Sandy and Jerry Clutter are a couple who do not celebrate Valentine’s Day in a traditional way. For them it is about remembering their son, Jerryd, who they lost in a tragic car accident 10 years ago Tuesday.
“You will never get over it, but you will get through it. It took me eight years literally to be able to breathe without pain,” said Sandy Clutter.
The Pittsburgh family was in Burley on Monday to celebrate a different anniversary, though. When they found out Jerryd was not going to pull through, they were able to donate five of his organs to Michael Pollard, who was diagnosed with Hollow Viscus Myopathy.
“I was told that I wasn’t going to make it through the first year,” Pollard said.
But he defied the odds, and as each year passed, the Clutters and the Pollards got closer together.
They write to each other religiously, sharing stories and pictures, and at their first meeting, two poems they did not know the others had written.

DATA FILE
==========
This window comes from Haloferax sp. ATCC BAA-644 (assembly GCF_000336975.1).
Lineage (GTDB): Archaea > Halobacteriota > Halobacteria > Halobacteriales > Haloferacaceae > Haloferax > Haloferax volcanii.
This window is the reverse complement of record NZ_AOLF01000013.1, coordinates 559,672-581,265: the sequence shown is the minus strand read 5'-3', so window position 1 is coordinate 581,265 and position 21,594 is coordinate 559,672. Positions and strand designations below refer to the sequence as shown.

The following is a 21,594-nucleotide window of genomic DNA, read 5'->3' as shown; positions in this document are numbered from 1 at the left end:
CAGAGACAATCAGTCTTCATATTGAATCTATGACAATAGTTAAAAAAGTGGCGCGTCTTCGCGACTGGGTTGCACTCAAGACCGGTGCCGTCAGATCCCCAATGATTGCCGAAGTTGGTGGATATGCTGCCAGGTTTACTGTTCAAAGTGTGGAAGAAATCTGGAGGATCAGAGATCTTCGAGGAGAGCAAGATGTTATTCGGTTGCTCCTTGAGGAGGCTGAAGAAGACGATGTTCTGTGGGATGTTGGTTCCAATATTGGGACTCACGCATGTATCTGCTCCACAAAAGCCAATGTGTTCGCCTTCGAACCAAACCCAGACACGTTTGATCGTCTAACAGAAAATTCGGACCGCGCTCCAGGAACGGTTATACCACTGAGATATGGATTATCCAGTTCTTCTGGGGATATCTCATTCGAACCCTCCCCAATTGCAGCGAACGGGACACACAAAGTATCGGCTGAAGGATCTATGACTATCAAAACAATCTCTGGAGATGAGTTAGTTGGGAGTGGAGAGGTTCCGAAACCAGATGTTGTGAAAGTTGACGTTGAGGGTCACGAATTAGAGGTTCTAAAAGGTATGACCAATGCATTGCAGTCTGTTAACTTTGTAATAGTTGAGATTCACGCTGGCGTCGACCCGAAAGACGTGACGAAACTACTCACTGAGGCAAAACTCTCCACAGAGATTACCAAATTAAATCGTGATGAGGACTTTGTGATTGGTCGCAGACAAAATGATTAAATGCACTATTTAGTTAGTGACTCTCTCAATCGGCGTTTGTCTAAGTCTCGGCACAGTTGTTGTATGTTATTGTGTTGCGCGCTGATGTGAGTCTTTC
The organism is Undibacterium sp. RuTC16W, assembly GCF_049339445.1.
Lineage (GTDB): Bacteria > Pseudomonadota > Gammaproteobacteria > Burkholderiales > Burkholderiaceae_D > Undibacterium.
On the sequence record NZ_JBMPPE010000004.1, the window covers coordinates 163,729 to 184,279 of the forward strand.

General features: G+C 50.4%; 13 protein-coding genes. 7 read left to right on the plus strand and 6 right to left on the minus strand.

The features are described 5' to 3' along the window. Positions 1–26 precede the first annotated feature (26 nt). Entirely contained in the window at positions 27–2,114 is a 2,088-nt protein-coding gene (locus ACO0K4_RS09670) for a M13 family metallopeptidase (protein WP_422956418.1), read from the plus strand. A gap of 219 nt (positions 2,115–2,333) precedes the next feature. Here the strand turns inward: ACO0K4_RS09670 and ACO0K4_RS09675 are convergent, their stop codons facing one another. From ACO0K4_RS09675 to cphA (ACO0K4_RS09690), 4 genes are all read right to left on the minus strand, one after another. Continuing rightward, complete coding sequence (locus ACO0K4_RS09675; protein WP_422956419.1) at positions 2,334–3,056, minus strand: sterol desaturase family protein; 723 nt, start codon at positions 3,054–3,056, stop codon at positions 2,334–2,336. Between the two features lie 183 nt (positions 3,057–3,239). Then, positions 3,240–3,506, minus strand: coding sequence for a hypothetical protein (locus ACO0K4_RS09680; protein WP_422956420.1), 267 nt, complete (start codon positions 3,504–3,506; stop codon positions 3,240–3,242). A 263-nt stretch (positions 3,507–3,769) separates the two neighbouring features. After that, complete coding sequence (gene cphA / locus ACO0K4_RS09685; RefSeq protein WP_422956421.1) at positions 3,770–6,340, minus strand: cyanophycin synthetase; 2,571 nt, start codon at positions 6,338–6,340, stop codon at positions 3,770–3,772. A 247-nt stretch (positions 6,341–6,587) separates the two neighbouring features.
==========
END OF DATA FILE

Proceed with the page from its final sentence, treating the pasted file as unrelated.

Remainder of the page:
“We didn’t need to do anything, but we did, and we were just sort of on the same wavelength,” Pollard said.
Behind the oxygen tanks, tubes and tears, there is optimism.
“Ten years later, here we are. And Michael’s had his 10 years that he’s gotten to be with his family. Jerryd would be proud. We know he’s proud,” Sandy Clutter said.
Maybe there is a little magic, too. Before Michael was diagnosed, Tammi, his wife, was pregnant with a son they never had; she had a miscarriage at eight months. The Pollards said they always planned to name the baby Jared.
The families call it divine intervention, and it’s a spark as real and palpable as the love between the four former strangers turned close friends, 10 years in the making.
“The best way I can repay them is to live my life as well as I can live it, and as full as I can live it, and share with as many people this story and their story,” Pollard said.
The Clutters didn’t necessarily plan to come for the anniversary of the transplant, but instead to see Michael speak. He promotes organ donation through public speeches and he will be giving one on Feb. 17. The families said it is just another coincidence.